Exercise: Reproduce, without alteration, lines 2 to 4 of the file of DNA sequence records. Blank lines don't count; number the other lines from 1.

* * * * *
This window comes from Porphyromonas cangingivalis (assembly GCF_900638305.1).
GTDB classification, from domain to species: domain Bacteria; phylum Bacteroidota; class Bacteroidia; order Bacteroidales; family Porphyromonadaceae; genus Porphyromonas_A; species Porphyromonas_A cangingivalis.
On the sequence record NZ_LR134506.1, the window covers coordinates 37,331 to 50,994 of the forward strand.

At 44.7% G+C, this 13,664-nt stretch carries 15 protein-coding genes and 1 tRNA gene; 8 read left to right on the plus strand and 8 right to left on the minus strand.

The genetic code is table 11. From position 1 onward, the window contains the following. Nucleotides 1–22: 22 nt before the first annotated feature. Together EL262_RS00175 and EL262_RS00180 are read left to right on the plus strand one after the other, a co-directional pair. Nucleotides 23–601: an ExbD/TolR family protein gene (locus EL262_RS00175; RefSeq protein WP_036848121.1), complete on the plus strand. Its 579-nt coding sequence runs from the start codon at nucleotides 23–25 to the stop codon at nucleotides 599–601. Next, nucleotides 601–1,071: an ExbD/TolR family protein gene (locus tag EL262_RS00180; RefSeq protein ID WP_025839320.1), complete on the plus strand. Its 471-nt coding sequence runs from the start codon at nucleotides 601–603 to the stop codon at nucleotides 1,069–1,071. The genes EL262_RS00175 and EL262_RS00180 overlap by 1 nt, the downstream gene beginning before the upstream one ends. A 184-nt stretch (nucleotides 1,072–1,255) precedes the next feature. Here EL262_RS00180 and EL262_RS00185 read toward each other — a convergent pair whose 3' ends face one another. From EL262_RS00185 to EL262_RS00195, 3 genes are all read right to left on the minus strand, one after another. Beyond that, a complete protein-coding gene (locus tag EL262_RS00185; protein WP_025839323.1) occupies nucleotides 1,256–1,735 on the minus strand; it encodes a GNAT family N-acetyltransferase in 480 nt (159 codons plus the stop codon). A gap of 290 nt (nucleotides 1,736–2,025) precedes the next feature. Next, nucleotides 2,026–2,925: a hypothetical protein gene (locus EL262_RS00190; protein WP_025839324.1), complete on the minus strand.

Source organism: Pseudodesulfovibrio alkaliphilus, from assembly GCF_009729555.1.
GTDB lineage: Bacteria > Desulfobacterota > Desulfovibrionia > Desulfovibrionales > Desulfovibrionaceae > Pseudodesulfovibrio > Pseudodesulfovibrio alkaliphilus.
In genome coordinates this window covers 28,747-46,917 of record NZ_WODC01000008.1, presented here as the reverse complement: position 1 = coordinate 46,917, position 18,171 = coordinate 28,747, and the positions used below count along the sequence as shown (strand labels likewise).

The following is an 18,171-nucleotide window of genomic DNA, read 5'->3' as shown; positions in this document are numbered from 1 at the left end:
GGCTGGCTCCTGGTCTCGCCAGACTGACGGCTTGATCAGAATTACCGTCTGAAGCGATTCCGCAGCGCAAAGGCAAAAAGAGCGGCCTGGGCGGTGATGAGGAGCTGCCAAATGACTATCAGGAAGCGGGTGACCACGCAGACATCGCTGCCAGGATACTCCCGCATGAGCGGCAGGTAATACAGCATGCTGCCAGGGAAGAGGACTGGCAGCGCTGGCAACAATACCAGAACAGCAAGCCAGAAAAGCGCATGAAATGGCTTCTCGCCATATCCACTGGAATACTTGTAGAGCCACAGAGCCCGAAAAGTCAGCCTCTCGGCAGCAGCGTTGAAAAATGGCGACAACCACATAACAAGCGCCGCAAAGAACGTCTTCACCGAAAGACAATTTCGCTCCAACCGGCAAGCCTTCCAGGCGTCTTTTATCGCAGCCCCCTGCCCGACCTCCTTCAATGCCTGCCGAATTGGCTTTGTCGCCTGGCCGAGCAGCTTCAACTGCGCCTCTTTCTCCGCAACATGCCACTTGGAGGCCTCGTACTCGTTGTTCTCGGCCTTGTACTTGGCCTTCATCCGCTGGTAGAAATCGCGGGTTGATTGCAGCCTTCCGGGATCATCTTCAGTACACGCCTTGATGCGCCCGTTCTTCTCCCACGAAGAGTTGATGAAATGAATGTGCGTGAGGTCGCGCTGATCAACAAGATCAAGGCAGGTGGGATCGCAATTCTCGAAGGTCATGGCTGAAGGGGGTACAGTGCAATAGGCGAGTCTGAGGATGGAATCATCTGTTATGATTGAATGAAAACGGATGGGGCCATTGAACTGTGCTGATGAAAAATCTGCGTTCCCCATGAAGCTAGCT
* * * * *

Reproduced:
GTDB classification, from domain to species: domain Bacteria; phylum Bacteroidota; class Bacteroidia; order Bacteroidales; family Porphyromonadaceae; genus Porphyromonas_A; species Porphyromonas_A cangingivalis.
On the sequence record NZ_LR134506.1, the window covers coordinates 37,331 to 50,994 of the forward strand.

At 44.7% G+C, this 13,664-nt stretch carries 15 protein-coding genes and 1 tRNA gene; 8 read left to right on the plus strand and 8 right to left on the minus strand.